CM fat was reported to act as an emulsifier more than human or cow milk because it contains almost 1% of its total lipids as phospholipids (PLs) [6]. Furthermore, it was reported that the amount of plasmalogen and sphingomyelin (SM) were similar in camel and human milk [6]. For this reason, it can be useful in newborn nutrition if the PLs are purified and concentrated and used to complement human milk fortifiers or produce novel milk replacements.
On the basis of the aforementioned information, it is evident that the CM fat components are quite comparable to human and cow milk. Nevertheless, the majority of studies have focused on the fat composition of cow and human milk, with less reported regarding CM. The objective of the present review is to highlight the reports currently available on the detailed composition and nutritional value of CM fat for improved utilization in dairy industries with focus on the recent findings of its applications.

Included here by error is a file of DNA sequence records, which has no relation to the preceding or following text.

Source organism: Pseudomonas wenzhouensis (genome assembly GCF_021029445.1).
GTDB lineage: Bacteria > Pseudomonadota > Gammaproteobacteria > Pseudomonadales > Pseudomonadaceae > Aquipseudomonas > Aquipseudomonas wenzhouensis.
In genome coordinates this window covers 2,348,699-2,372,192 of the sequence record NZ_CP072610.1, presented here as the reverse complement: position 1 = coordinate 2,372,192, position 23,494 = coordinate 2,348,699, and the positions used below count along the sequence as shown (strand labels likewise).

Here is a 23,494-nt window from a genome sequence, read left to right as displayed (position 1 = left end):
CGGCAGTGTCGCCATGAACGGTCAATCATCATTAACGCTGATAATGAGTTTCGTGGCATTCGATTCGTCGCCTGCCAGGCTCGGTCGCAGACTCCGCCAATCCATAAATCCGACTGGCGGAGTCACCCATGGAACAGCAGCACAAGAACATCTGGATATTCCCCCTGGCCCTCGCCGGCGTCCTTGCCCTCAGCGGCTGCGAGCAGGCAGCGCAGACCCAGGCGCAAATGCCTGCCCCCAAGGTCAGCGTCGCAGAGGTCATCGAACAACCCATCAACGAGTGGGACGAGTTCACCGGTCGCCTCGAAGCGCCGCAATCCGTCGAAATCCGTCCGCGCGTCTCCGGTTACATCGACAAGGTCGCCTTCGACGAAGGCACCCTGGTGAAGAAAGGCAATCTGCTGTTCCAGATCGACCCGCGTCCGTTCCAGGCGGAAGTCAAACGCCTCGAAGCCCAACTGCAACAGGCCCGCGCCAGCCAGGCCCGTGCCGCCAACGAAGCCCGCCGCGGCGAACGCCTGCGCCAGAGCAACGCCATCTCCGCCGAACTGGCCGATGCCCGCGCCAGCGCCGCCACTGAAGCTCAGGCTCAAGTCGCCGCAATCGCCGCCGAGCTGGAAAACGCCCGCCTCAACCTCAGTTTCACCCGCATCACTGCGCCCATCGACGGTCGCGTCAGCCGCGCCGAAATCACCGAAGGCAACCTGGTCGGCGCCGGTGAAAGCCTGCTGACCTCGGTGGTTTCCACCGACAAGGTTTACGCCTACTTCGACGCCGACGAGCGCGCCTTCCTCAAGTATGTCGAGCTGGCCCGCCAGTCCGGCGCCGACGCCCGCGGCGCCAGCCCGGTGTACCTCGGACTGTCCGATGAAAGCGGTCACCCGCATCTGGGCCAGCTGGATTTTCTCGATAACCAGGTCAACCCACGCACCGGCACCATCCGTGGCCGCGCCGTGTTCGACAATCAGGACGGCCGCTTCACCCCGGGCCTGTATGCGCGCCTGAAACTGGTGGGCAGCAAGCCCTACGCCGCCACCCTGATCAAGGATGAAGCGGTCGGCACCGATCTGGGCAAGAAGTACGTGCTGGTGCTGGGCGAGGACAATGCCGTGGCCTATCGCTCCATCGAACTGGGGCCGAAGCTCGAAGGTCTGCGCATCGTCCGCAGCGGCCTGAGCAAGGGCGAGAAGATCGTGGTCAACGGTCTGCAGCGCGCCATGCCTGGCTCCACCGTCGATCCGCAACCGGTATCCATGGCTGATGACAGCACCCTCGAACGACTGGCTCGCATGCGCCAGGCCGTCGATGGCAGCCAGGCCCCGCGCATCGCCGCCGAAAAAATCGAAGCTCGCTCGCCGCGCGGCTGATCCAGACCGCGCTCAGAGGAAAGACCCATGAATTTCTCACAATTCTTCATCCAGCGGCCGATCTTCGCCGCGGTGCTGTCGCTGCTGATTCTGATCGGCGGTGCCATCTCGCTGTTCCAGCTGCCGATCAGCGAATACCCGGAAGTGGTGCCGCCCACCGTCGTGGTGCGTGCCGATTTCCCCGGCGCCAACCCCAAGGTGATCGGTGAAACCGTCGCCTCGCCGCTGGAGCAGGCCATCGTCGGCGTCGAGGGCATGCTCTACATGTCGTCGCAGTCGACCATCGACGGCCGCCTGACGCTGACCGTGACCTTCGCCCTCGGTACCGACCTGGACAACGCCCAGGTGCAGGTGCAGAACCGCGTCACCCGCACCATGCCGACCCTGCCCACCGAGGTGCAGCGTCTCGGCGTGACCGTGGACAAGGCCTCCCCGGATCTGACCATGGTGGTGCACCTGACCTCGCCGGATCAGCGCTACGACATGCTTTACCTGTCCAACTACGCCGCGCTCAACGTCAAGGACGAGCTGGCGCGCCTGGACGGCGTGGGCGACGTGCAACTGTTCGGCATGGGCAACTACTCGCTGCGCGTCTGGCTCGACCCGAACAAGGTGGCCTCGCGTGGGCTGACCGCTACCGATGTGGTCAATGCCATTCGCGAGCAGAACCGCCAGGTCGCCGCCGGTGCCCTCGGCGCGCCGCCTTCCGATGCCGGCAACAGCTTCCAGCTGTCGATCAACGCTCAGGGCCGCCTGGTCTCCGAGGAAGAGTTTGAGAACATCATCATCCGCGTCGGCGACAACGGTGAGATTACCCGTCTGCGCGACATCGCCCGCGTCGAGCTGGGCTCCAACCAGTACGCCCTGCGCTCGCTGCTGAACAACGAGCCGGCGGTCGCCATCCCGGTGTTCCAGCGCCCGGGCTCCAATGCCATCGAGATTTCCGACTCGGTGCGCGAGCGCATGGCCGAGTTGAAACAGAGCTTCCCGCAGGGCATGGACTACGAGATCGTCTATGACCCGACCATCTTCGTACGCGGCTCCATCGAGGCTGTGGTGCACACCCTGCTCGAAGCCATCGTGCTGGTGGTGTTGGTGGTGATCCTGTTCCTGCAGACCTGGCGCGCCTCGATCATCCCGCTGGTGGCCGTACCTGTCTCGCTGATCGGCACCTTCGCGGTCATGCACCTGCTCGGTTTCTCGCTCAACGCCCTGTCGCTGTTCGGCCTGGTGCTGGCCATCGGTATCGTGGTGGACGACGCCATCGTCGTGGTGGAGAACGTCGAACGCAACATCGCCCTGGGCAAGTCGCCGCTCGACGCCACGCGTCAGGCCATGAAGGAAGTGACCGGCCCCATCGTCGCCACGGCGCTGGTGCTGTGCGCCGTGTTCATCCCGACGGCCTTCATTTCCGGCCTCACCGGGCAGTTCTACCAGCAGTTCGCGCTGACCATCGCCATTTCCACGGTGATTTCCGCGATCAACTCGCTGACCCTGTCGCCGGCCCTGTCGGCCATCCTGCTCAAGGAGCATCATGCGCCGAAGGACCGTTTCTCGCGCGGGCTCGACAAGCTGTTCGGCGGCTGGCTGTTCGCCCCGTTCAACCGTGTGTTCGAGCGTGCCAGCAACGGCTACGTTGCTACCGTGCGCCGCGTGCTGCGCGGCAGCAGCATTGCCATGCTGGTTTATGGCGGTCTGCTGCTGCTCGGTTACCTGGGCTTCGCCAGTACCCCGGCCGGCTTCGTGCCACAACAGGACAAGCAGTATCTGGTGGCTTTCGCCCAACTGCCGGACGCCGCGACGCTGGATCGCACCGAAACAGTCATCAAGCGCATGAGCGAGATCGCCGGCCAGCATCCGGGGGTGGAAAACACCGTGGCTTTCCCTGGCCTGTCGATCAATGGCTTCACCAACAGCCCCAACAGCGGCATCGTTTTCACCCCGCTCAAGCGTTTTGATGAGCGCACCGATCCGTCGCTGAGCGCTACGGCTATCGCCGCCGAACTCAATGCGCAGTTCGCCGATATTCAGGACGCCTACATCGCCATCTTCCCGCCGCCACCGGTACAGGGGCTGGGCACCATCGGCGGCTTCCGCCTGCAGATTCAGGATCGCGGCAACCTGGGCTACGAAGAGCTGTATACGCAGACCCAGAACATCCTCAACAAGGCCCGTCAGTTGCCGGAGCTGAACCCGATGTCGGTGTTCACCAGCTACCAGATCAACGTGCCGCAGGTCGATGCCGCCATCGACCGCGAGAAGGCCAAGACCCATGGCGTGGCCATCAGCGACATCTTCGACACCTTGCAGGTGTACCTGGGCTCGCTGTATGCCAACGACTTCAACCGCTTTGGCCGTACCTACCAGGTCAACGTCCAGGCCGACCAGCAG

2. The Health-Promoting Properties of CM Fat

Over the last 150 years, the diet of Western societies has witnessed changes, being shifted towards a high intake of saturated FAs (SFAs) with low amounts of n-3 and n-6 FAs due to the consumption of modern fast and processed food [30,31]. Furthermore, the hydrogenation technique has permitted vegetable oils to solidify and be marketed as shortening or margarine, and therein it is being used in foods [32]. During the same period, cow milk and its products have been widely investigated. On average, cow milk contains 70% SFAs, 25% monounsaturated fatty acids (MUFAs), and 5% polyunsaturated fatty acids (PUFAs) [33], whereas the ideal FAs profile, from a human health perspective, should be 8% SFAs, 82% MUFAs, and 10% PUFAs [34]. As a result, milk fat (butter) has been criticized for its unfavorable FA profile. However, CM, especially its fat component, has received little attention. In addition, CM has a long history of negative perception, with the belief that it is low in fat and has high levels of cholesterol.